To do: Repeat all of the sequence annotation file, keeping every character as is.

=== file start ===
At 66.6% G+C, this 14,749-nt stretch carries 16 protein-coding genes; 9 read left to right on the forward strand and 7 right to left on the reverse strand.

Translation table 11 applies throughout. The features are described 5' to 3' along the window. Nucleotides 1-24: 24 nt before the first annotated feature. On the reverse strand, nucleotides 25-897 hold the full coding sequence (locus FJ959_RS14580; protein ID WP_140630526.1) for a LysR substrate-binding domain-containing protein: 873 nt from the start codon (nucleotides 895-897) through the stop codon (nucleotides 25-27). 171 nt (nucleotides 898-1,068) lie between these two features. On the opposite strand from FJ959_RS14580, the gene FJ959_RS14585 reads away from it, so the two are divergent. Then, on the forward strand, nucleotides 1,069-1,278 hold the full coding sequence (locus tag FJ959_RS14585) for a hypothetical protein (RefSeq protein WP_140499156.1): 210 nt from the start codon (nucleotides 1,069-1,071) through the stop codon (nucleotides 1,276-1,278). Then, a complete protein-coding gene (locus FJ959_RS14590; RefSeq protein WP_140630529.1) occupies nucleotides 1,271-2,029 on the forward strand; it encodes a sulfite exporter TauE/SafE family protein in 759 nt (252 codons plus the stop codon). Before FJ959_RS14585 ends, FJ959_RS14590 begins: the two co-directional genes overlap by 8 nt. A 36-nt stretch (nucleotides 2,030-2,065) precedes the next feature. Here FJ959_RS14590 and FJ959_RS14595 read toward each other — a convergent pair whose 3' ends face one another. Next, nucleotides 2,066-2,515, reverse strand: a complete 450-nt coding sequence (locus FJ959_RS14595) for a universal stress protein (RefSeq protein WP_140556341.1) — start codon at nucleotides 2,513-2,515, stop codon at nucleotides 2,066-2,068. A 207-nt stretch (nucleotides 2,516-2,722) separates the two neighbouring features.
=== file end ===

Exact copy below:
At 66.6% G+C, this 14,749-nt stretch carries 16 protein-coding genes; 9 read left to right on the forward strand and 7 right to left on the reverse strand.

Translation table 11 applies throughout. The features are described 5' to 3' along the window. Nucleotides 1-24: 24 nt before the first annotated feature. On the reverse strand, nucleotides 25-897 hold the full coding sequence (locus FJ959_RS14580; protein ID WP_140630526.1) for a LysR substrate-binding domain-containing protein: 873 nt from the start codon (nucleotides 895-897) through the stop codon (nucleotides 25-27). 171 nt (nucleotides 898-1,068) lie between these two features. On the opposite strand from FJ959_RS14580, the gene FJ959_RS14585 reads away from it, so the two are divergent. Then, on the forward strand, nucleotides 1,069-1,278 hold the full coding sequence (locus tag FJ959_RS14585) for a hypothetical protein (RefSeq protein WP_140499156.1): 210 nt from the start codon (nucleotides 1,069-1,071) through the stop codon (nucleotides 1,276-1,278). Then, a complete protein-coding gene (locus FJ959_RS14590; RefSeq protein WP_140630529.1) occupies nucleotides 1,271-2,029 on the forward strand; it encodes a sulfite exporter TauE/SafE family protein in 759 nt (252 codons plus the stop codon). Before FJ959_RS14585 ends, FJ959_RS14590 begins: the two co-directional genes overlap by 8 nt. A 36-nt stretch (nucleotides 2,030-2,065) precedes the next feature. Here FJ959_RS14590 and FJ959_RS14595 read toward each other — a convergent pair whose 3' ends face one another. Next, nucleotides 2,066-2,515, reverse strand: a complete 450-nt coding sequence (locus FJ959_RS14595) for a universal stress protein (RefSeq protein WP_140556341.1) — start codon at nucleotides 2,513-2,515, stop codon at nucleotides 2,066-2,068. A 207-nt stretch (nucleotides 2,516-2,722) separates the two neighbouring features.